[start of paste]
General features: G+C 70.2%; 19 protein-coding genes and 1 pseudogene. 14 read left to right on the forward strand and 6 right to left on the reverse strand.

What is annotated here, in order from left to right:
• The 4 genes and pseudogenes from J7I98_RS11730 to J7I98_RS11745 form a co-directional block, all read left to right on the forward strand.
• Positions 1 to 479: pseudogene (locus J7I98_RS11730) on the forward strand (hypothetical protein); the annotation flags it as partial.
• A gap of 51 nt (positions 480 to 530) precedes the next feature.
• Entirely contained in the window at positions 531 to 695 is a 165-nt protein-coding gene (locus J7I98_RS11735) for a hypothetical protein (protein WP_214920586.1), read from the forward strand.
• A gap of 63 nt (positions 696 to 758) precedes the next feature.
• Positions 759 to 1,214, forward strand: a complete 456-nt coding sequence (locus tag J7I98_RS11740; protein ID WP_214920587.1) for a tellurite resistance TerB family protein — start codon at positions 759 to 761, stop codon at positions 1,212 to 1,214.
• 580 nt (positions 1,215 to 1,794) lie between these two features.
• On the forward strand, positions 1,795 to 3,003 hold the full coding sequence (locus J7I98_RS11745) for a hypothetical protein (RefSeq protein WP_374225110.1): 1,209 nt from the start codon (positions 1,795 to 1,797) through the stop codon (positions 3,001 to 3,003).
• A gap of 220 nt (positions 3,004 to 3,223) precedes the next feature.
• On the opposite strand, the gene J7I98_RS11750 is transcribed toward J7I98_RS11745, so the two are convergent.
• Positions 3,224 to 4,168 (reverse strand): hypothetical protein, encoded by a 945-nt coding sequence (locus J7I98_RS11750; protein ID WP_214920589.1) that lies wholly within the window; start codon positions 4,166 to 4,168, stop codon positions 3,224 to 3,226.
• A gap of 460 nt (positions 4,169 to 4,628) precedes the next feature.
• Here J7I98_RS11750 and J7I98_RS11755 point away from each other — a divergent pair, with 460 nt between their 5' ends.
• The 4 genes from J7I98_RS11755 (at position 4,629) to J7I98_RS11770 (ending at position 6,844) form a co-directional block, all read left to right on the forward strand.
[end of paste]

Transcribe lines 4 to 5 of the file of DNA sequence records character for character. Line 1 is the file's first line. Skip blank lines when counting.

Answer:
• Positions 1 to 479: pseudogene (locus J7I98_RS11730) on the forward strand (hypothetical protein); the annotation flags it as partial.
• A gap of 51 nt (positions 480 to 530) precedes the next feature.